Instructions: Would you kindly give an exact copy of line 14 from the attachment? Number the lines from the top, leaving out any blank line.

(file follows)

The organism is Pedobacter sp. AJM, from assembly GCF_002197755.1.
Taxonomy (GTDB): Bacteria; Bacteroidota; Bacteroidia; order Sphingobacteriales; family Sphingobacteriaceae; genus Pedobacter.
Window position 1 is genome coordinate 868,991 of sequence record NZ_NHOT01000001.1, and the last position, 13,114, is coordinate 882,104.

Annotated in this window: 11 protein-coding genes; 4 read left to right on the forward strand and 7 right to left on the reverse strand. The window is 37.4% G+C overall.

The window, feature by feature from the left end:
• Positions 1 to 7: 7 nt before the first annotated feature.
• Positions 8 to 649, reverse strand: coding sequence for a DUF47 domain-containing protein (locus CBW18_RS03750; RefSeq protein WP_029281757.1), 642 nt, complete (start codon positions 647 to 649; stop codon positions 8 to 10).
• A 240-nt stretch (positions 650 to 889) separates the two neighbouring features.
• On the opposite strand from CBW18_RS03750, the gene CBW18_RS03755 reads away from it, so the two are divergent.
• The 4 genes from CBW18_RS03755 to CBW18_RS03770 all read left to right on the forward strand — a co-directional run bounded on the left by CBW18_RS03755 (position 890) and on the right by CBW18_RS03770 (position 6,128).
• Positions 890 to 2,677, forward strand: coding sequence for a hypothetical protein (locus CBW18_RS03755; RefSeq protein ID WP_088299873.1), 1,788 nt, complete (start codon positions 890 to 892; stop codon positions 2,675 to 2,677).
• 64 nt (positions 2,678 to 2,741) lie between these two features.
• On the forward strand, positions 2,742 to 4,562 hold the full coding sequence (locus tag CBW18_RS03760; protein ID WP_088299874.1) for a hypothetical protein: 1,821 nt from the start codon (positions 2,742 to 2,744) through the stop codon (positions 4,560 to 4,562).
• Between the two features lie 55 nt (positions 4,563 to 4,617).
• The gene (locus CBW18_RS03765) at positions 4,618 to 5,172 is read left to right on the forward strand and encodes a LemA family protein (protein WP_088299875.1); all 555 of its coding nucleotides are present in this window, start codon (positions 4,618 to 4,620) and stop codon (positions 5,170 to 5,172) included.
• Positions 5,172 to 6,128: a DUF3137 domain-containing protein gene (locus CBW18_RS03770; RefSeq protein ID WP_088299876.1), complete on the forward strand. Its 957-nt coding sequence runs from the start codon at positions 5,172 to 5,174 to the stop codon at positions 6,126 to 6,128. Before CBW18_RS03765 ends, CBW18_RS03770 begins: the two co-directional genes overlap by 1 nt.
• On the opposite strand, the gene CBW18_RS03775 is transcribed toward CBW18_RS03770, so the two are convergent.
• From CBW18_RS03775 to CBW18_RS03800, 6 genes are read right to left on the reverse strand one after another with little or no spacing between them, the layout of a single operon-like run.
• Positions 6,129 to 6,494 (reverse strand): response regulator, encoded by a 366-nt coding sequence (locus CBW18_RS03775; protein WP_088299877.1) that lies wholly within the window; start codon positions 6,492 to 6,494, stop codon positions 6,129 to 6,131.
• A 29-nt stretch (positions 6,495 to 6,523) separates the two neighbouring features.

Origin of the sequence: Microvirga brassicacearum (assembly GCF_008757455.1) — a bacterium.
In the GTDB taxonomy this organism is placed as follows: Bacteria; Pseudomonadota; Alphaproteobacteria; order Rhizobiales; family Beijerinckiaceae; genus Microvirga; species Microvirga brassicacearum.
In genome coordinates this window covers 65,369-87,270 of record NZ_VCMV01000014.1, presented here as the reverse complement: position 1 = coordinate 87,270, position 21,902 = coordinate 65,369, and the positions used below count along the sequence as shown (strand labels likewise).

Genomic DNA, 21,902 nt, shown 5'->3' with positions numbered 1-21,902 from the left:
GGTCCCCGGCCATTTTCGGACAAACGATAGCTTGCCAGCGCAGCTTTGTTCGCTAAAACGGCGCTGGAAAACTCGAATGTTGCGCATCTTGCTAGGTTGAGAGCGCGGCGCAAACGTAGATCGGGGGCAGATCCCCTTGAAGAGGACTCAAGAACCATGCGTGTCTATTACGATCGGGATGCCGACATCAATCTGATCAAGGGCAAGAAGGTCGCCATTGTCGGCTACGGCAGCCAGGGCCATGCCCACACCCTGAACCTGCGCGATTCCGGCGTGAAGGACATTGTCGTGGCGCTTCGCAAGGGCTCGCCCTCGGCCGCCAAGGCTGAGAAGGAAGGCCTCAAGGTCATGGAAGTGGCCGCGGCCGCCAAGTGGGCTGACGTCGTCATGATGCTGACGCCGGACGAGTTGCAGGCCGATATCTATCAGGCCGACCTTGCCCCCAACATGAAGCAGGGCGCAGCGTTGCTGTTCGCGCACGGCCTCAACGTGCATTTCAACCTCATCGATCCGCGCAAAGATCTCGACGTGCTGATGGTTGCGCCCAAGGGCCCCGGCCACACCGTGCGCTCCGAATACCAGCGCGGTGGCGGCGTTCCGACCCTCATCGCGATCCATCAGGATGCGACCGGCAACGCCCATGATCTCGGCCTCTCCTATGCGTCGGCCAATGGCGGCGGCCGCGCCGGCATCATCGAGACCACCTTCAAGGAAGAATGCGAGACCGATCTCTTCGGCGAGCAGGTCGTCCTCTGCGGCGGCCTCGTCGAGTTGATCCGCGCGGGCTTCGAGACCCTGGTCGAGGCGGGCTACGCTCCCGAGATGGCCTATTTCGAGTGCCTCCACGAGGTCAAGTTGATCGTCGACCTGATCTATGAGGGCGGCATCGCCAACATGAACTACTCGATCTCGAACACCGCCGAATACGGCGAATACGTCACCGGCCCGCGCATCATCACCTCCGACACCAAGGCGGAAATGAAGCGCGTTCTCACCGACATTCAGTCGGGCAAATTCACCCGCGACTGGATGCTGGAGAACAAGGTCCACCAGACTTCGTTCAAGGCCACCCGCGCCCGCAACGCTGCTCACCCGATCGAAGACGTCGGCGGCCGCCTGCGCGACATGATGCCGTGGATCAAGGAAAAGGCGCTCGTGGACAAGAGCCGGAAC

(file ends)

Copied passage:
• Between the two features lie 55 nt (positions 4,563 to 4,617).